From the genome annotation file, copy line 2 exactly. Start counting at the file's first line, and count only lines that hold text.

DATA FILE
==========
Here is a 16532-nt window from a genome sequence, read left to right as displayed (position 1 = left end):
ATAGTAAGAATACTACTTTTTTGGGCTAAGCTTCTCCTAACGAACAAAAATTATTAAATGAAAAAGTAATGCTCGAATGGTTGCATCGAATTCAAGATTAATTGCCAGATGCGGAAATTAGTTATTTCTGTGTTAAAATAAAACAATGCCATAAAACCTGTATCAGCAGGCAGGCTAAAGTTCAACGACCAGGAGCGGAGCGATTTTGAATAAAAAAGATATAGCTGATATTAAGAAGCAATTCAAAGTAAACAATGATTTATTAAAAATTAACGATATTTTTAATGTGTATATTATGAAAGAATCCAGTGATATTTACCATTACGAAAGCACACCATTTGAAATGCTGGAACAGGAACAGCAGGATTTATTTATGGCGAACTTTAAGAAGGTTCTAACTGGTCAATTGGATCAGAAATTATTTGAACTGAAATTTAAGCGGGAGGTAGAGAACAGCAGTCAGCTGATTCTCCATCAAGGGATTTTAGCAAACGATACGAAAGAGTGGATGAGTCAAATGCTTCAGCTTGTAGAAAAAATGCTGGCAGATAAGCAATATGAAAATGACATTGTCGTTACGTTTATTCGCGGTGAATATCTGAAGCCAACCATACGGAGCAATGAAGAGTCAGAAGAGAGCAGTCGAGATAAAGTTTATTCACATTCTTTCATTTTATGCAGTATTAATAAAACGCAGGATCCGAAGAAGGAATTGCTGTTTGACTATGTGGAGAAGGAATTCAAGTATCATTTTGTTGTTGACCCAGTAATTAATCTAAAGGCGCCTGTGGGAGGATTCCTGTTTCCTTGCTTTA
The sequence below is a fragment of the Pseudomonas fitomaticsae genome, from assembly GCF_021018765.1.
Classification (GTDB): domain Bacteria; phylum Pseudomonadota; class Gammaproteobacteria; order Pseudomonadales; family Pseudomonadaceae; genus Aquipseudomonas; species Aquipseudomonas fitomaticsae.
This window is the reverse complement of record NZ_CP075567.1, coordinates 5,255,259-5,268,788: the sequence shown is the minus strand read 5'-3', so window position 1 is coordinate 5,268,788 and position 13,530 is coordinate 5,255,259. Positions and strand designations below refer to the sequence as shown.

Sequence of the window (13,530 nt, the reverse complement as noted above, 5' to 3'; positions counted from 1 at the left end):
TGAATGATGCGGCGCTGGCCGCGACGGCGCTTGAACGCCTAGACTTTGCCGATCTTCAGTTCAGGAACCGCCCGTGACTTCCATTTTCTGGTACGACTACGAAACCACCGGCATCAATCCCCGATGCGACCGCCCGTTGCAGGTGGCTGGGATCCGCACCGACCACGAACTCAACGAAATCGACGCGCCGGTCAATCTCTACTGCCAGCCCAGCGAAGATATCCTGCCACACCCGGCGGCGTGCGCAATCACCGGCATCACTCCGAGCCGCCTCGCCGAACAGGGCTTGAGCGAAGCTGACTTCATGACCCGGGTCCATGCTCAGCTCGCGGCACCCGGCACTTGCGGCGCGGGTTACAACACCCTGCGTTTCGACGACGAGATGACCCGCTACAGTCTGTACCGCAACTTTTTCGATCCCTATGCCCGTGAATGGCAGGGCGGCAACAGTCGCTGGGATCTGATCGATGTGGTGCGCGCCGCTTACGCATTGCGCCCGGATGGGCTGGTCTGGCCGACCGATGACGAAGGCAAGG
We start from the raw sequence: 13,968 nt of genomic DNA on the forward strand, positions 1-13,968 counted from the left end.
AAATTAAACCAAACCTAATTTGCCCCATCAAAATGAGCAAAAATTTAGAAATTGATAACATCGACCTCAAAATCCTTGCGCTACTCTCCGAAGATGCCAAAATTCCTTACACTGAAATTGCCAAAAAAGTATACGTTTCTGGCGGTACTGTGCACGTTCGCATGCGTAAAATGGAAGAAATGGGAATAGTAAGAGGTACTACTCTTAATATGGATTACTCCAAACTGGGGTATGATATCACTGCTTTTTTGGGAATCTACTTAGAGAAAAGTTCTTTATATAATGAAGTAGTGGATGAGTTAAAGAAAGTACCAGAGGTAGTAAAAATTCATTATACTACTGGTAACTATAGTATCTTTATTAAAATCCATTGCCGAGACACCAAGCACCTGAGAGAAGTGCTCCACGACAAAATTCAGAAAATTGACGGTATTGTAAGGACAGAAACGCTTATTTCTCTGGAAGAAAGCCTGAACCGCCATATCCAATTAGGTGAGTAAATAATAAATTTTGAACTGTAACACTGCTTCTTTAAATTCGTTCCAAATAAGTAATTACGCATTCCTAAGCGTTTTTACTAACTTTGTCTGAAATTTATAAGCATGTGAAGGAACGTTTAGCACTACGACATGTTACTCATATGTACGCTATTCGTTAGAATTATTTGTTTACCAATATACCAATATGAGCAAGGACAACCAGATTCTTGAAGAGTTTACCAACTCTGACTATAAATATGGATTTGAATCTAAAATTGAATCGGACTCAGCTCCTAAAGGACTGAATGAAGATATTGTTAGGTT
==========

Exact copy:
ATAGTAAGAATACTACTTTTTTGGGCTAAGCTTCTCCTAACGAACAAAAATTATTAAATGAAAAAGTAATGCTCGAATGGTTGCATCGAATTCAAGATTAATTGCCAGATGCGGAAATTAGTTATTTCTGTGTTAAAATAAAACAATGCCATAAAACCTGTATCAGCAGGCAGGCTAAAGTTCAACGACCAGGAGCGGAGCGATTTTGAATAAAAAAGATATAGCTGATATTAAGAAGCAATTCAAAGTAAACAATGATTTATTAAAAATTAACGATATTTTTAATGTGTATATTATGAAAGAATCCAGTGATATTTACCATTACGAAAGCACACCATTTGAAATGCTGGAACAGGAACAGCAGGATTTATTTATGGCGAACTTTAAGAAGGTTCTAACTGGTCAATTGGATCAGAAATTATTTGAACTGAAATTTAAGCGGGAGGTAGAGAACAGCAGTCAGCTGATTCTCCATCAAGGGATTTTAGCAAACGATACGAAAGAGTGGATGAGTCAAATGCTTCAGCTTGTAGAAAAAATGCTGGCAGATAAGCAATATGAAAATGACATTGTCGTTACGTTTATTCGCGGTGAATATCTGAAGCCAACCATACGGAGCAATGAAGAGTCAGAAGAGAGCAGTCGAGATAAAGTTTATTCACATTCTTTCATTTTATGCAGTATTAATAAAACGCAGGATCCGAAGAAGGAATTGCTGTTTGACTATGTGGAGAAGGAATTCAAGTATCATTTTGTTGTTGACCCAGTAATTAATCTAAAGGCGCCTGTGGGAGGATTCCTGTTTCCTTGCTTTA